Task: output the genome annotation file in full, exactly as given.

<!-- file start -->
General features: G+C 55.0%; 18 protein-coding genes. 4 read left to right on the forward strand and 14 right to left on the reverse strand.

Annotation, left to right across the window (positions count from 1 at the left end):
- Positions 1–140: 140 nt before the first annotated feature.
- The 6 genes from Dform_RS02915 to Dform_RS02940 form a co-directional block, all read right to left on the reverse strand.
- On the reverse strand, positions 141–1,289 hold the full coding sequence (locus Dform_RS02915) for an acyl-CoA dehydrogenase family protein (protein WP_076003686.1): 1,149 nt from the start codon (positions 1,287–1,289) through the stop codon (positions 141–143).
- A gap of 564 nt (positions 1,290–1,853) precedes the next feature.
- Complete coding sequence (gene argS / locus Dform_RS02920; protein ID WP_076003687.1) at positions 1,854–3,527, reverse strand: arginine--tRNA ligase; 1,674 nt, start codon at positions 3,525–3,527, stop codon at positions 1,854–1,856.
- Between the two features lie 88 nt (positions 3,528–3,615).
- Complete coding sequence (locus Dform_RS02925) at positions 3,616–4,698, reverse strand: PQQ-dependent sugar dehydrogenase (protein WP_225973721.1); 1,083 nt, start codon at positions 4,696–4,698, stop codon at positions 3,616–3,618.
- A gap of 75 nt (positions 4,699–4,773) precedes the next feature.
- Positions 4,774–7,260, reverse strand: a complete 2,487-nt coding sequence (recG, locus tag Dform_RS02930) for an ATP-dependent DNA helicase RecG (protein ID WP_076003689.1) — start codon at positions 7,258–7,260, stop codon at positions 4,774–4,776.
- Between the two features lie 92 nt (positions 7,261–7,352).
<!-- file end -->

General features: G+C 55.0%; 18 protein-coding genes. 4 read left to right on the forward strand and 14 right to left on the reverse strand.

Annotation, left to right across the window (positions count from 1 at the left end):
- Positions 1–140: 140 nt before the first annotated feature.
- The 6 genes from Dform_RS02915 to Dform_RS02940 form a co-directional block, all read right to left on the reverse strand.
- On the reverse strand, positions 141–1,289 hold the full coding sequence (locus Dform_RS02915) for an acyl-CoA dehydrogenase family protein (protein WP_076003686.1): 1,149 nt from the start codon (positions 1,287–1,289) through the stop codon (positions 141–143).
- A gap of 564 nt (positions 1,290–1,853) precedes the next feature.
- Complete coding sequence (gene argS / locus Dform_RS02920; protein ID WP_076003687.1) at positions 1,854–3,527, reverse strand: arginine--tRNA ligase; 1,674 nt, start codon at positions 3,525–3,527, stop codon at positions 1,854–1,856.
- Between the two features lie 88 nt (positions 3,528–3,615).
- Complete coding sequence (locus Dform_RS02925) at positions 3,616–4,698, reverse strand: PQQ-dependent sugar dehydrogenase (protein WP_225973721.1); 1,083 nt, start codon at positions 4,696–4,698, stop codon at positions 3,616–3,618.
- A gap of 75 nt (positions 4,699–4,773) precedes the next feature.
- Positions 4,774–7,260, reverse strand: a complete 2,487-nt coding sequence (recG, locus tag Dform_RS02930) for an ATP-dependent DNA helicase RecG (protein ID WP_076003689.1) — start codon at positions 7,258–7,260, stop codon at positions 4,774–4,776.
- Between the two features lie 92 nt (positions 7,261–7,352).